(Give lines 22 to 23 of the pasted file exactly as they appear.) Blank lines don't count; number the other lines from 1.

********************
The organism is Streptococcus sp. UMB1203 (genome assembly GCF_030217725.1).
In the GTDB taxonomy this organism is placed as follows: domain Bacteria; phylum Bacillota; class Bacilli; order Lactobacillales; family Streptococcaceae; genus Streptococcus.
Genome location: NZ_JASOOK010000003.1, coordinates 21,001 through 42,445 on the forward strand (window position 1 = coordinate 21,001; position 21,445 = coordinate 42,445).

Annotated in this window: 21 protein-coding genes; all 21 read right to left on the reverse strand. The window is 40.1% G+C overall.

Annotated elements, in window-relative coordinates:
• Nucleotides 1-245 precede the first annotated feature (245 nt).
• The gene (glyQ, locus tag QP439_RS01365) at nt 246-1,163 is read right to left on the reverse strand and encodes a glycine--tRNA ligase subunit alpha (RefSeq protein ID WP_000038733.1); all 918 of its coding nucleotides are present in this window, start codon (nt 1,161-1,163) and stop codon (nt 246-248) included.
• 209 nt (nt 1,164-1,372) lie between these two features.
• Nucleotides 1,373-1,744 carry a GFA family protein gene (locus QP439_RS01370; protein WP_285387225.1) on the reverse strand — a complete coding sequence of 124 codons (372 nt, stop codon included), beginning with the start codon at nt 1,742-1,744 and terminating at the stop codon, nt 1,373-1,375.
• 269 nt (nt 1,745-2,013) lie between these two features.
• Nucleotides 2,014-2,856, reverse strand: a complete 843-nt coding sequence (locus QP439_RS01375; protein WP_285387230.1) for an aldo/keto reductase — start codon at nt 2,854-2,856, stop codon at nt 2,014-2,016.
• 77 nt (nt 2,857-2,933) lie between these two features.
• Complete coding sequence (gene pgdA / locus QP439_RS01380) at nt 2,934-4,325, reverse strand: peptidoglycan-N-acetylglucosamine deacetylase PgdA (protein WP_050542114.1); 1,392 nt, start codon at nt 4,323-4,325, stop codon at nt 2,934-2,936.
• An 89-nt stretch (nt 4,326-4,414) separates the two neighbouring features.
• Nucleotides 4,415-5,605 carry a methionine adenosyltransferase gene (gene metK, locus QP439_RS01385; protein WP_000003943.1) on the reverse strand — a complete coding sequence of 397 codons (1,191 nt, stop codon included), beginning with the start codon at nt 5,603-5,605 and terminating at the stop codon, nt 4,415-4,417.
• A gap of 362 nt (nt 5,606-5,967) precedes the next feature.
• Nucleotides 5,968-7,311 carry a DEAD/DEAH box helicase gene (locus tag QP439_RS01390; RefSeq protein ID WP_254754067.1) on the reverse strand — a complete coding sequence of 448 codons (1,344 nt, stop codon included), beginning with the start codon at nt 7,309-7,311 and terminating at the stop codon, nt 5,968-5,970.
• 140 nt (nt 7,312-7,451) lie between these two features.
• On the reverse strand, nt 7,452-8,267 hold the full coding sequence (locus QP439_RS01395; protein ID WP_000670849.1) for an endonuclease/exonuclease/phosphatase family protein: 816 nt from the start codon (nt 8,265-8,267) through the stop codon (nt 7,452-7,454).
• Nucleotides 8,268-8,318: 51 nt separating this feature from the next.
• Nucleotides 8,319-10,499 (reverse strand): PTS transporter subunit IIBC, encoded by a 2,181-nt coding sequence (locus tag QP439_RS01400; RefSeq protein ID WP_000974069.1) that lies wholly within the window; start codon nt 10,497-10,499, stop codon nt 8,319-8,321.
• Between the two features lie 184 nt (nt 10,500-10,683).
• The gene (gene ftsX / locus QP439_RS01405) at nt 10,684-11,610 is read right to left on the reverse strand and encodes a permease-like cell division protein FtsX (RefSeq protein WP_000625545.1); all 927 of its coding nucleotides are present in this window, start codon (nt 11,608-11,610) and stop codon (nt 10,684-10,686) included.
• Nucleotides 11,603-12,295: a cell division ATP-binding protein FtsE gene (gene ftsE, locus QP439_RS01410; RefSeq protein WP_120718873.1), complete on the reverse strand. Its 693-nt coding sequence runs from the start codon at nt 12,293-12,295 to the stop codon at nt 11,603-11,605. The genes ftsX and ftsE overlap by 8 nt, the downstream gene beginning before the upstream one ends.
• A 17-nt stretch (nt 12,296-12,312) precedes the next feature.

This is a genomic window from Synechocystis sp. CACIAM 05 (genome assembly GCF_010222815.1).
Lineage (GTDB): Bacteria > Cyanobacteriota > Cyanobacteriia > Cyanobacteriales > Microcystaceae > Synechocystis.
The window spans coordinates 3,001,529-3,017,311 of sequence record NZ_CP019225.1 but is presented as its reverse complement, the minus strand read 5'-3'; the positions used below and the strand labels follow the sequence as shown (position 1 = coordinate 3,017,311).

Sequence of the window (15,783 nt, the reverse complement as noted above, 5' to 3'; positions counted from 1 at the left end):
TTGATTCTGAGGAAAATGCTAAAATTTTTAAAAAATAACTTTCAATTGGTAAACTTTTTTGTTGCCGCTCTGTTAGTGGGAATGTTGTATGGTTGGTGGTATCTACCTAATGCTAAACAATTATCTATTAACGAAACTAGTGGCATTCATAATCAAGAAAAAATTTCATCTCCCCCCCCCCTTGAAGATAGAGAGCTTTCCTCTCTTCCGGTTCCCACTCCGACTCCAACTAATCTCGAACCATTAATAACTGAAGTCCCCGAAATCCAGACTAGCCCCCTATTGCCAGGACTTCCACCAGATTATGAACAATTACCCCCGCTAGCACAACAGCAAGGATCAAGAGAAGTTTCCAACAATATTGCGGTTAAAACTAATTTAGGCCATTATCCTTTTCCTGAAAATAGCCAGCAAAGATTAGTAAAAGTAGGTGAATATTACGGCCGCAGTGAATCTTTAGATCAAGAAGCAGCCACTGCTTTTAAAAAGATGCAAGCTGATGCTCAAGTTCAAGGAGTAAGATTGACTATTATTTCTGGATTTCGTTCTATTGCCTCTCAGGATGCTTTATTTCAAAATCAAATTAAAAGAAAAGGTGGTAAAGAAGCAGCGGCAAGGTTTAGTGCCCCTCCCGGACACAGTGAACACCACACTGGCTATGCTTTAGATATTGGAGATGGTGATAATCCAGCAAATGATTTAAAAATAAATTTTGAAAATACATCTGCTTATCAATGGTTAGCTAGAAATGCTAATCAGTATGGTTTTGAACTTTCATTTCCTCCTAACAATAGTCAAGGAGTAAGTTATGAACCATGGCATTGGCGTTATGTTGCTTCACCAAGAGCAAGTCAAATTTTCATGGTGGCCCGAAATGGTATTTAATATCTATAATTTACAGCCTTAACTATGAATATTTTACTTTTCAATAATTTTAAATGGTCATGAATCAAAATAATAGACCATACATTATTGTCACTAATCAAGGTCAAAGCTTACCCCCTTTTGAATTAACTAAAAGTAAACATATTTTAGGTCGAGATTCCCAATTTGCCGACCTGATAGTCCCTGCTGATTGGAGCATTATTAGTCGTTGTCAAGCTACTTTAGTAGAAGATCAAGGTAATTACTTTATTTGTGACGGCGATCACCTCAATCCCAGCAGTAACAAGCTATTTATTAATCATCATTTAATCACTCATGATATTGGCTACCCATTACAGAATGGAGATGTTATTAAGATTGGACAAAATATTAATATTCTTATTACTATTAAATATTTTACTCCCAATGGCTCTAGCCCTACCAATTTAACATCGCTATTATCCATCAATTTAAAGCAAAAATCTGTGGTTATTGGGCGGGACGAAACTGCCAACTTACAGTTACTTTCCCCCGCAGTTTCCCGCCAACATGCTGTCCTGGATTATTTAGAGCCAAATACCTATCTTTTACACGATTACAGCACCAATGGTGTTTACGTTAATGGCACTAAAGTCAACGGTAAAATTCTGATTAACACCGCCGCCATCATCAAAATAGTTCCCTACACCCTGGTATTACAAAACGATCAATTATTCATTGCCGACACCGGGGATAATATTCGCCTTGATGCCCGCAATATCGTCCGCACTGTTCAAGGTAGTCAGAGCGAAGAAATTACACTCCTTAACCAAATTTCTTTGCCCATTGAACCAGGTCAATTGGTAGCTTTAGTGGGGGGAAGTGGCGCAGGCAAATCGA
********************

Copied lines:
• Between the two features lie 184 nt (nt 10,500-10,683).
• The gene (gene ftsX / locus QP439_RS01405) at nt 10,684-11,610 is read right to left on the reverse strand and encodes a permease-like cell division protein FtsX (RefSeq protein WP_000625545.1); all 927 of its coding nucleotides are present in this window, start codon (nt 11,608-11,610) and stop codon (nt 10,684-10,686) included.